If you leave Australia after your permanent visa travel facility has expired, you will not be able to return to Australia as a permanent resident, and must apply for and be granted this visa before your can return to Australia.
You must be either an Australian permanent resident, or a former Australian permanent resident whose last permanent visa was not cancelled, or a former Australian citizen who lost or renounced Australian citizenship. Australian citizens are not eligible to apply for an RRV.
Subclass 155 is a permanent visa with a travel facility of up to 5 years. Applicants who have been in Australia as a permanent resident for a total of 2 years in the last 5 years are eligible to be granted the maximum travel facility of 5 years.
Subclass 157 is a permanent visa with a travel facility of 3 months. It is generally granted to applicants who do not meet the requirements for a Subclass 155 visa, for example, an applicant who has recently commenced living in Australia, but needs to travel overseas for compelling and compassionate reasons.
Subclass 159 is a provisional (temporary) visa for which application can only be made outside Australia and that is for persons outside Australia who cannot prove they are or were a permanent resident. The visa enables the holder to return to Australia and stay for 3 months to give them time to submit a permanent visa (for example Subclass 155) application and supporting documents confirming their permanent resident status.
Application Charge for Main Applicant: A$465 to apply online, A$545 to apply on paper.
Subclass 155: 25% of applications in Less than 1 day, 50% of applications in Less than 1 day, 75% of applications in 6 days, 90% of applications in 14 days.
Subclass 157: 25% of applications in N/A, 50% of applications in N/A, 75% of applications in N/A, 90% of applications in N/A.
At the time of application for a Resident Return visa, an applicant must be: an Australian permanent resident, or a former Australian citizen who lost or who renounced their Australian citizenship, or a former Australian permanent resident whose last permanent visa was not cancelled.
An Australian permanent resident is a non-citizen who is the holder of a permanent visa. There is no requirement for the person to be 'usually resident in Australia'.
To be eligible for an RRV, an applicant does not have to be an Australian permanent resident at the time of application, provided they have been a permanent resident in the past, and their most recently held permanent visa was not cancelled.
An absorbed person visa (APV) is a permanent visa granted by operation of law under s34 of the Act. To be an APV holder, the person must be a non-citizen who was in Australia on 2 April 1984, and before that date ceased to be an immigrant, and did not leave Australia between 2 April 1984 and 1 September 1994, and immediately before 1 September 1994, was not a person to whom s20 of the Act (as then in force - the "old Act") applied.
There is no legal power to grant an RRV to an Australian citizen.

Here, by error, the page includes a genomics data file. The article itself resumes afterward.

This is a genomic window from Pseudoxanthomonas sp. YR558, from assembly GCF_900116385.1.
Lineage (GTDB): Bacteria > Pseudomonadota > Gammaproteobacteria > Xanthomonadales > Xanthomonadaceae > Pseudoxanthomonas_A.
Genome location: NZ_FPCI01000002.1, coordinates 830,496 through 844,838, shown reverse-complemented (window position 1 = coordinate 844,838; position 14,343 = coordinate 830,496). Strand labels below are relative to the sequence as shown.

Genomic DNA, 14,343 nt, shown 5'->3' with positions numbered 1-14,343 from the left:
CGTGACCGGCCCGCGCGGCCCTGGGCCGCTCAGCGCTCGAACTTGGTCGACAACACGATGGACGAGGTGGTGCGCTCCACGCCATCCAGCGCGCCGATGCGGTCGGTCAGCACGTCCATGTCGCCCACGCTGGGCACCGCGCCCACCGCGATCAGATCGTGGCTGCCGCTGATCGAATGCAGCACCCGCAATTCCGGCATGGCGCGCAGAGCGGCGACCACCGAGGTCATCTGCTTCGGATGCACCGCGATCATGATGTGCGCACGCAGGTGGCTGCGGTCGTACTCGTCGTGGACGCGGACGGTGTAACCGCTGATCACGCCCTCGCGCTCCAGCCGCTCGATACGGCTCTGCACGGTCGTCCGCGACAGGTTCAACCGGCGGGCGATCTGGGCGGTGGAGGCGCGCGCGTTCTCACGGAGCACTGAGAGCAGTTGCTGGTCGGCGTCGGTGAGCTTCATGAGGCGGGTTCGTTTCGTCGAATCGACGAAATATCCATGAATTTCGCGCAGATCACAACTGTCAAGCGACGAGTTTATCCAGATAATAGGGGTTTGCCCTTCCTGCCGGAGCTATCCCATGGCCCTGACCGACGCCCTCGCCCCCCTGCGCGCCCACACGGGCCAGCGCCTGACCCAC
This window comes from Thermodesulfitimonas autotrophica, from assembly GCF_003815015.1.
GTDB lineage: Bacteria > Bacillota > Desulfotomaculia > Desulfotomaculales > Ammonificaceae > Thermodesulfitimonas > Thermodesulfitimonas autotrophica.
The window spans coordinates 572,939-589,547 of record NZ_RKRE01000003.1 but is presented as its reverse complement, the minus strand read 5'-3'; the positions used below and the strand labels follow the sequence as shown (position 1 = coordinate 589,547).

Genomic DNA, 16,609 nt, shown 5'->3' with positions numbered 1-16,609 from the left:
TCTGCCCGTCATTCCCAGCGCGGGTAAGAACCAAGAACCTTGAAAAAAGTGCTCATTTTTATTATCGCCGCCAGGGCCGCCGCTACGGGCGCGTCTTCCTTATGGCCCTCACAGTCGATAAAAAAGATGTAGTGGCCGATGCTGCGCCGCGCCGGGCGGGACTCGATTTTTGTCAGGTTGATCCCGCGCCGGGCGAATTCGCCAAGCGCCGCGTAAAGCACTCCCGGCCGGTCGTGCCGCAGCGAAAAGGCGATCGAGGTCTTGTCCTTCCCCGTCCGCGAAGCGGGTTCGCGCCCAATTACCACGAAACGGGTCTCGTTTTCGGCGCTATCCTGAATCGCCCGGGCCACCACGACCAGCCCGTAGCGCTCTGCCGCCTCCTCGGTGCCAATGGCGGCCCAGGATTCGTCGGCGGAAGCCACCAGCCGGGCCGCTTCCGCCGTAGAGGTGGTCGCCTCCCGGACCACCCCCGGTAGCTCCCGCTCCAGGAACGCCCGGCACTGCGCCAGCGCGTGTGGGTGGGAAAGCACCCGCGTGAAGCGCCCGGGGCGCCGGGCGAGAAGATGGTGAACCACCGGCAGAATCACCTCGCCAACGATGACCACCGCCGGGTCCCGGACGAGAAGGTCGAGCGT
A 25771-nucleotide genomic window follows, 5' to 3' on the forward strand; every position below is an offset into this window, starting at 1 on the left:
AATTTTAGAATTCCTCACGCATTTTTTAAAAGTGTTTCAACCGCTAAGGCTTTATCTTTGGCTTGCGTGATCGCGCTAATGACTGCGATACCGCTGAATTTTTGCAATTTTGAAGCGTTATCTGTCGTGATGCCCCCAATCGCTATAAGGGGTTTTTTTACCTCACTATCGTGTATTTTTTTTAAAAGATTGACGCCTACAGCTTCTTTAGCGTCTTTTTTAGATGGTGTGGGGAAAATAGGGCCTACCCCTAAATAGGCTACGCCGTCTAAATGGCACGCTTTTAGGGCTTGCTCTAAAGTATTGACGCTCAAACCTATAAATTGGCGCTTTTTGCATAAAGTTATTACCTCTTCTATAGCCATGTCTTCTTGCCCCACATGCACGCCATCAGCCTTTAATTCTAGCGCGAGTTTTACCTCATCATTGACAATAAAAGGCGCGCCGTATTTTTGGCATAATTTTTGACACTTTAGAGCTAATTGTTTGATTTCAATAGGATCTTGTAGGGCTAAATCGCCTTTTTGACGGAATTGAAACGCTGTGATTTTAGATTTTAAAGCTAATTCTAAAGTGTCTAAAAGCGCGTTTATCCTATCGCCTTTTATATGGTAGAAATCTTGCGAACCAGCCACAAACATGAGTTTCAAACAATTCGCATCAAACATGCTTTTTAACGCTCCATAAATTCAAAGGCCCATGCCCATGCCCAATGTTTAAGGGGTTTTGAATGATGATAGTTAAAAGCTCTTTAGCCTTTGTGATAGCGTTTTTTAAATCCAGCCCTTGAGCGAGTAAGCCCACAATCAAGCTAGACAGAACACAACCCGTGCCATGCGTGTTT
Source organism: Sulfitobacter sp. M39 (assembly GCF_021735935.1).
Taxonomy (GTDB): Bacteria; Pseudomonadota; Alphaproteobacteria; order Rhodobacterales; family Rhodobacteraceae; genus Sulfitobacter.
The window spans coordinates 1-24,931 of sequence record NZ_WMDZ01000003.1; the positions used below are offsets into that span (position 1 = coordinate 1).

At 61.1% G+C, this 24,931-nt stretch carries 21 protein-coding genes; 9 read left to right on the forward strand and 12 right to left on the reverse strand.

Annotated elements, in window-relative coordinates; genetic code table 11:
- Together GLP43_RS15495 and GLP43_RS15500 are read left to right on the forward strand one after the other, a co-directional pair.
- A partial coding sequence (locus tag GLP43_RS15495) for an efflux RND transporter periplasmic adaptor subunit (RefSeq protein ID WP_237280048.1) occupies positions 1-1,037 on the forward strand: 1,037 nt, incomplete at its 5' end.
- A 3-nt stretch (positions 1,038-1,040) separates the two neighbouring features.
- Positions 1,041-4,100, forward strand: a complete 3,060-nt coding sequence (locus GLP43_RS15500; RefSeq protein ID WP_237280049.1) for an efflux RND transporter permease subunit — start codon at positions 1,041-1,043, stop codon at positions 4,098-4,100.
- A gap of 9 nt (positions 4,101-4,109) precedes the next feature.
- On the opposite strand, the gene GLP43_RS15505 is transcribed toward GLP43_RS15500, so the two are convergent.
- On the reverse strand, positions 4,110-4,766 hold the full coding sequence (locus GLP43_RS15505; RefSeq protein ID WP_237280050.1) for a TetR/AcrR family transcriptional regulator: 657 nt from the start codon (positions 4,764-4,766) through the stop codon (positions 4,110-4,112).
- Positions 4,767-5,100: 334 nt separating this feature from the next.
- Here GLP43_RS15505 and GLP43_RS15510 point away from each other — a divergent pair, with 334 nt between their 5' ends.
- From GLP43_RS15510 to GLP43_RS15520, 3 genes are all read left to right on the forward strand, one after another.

Although there is no legal power to grant an RRV to an Australian citizen, the RRV subclasses include provisions to enable persons who have lost or renounced their Australian citizenship to be considered for the grant of an RRV. Applicants who lost their Australian citizenship before 4 April 2002 by acquiring the citizenship of another country should resume Australian citizenship as an alternative to applying for an RRV.
At the time of application for a Resident Return visa Subclass 155, an applicant must be: an Australian permanent resident, or a former Australian citizen who lost or who renounced their Australian citizenship, or a former Australian permanent resident whose last permanent visa was not cancelled.
The applicant must have been physically present in Australia for a total of at least 2 years in the last 5 years and throughout that 2 years was a permanent resident or Australian citizen.
The intention of the 5 year travel facility is that those permanent residents living in Australia are provided with more beneficial travel arrangements than those permanent residents who are living outside Australia.
The applicant must have substantial, business, cultural, employment or personal ties of benefit to Australia and has not been absent from Australia for 5 years or more, unless there are compelling reasons.
The applicant who is a member of the family unit of a person who has met or meets the criteria for the grant of Subclass 155 visa, will be granted an RRV with a 1 year travel facility unless the remaining travel facility of the RRV held by the family head is for less than 1 year. This is because the travel period of the RRV granted to the applicant cannot exceed that of the family head's RRV.
The applicant has been in Australia in the 5 years immediately before application, and 2 years must have been as a permanent visa holder and/or an Australian citizen.
The applicant does not have to have 2 years consecutive residence, provided the time they have spent totals at least 2 years (that is 730 days). Periods of holding a temporary visa or no visa in the last 5 years do not exclude an applicant from being able to meet the '2 out of 5 years' criteria.
During that 5 year period, any periods during which the applicant held a temporary visa (other than a Border visa or ETA that the applicant held at the same time as a permanent visa) or a bridging visa (whether or not that bridging visa was in effect), cannot be counted towards the 2 year total.
At the time of application for a Resident Return visa Subclass 157, an applicant must be: an Australian permanent resident, or a former Australian citizen who lost or who renounced their Australian citizenship, or a former Australian permanent resident whose last permanent visa was not cancelled.
Subclass 157 is intended for permanent residents or former citizens who have less than 2 years' physical presence in Australia and who have not yet established substantial ties of benefit to Australia. For example, they may have settled in Australia when nearing the end of their migrant travel facility and need to travel overseas before they have established substantial ties.
The applicant was lawfully present in Australia as a Australian permanent resident or Australian citizen for at least one day (but less than 2 years) in the last 5 years; and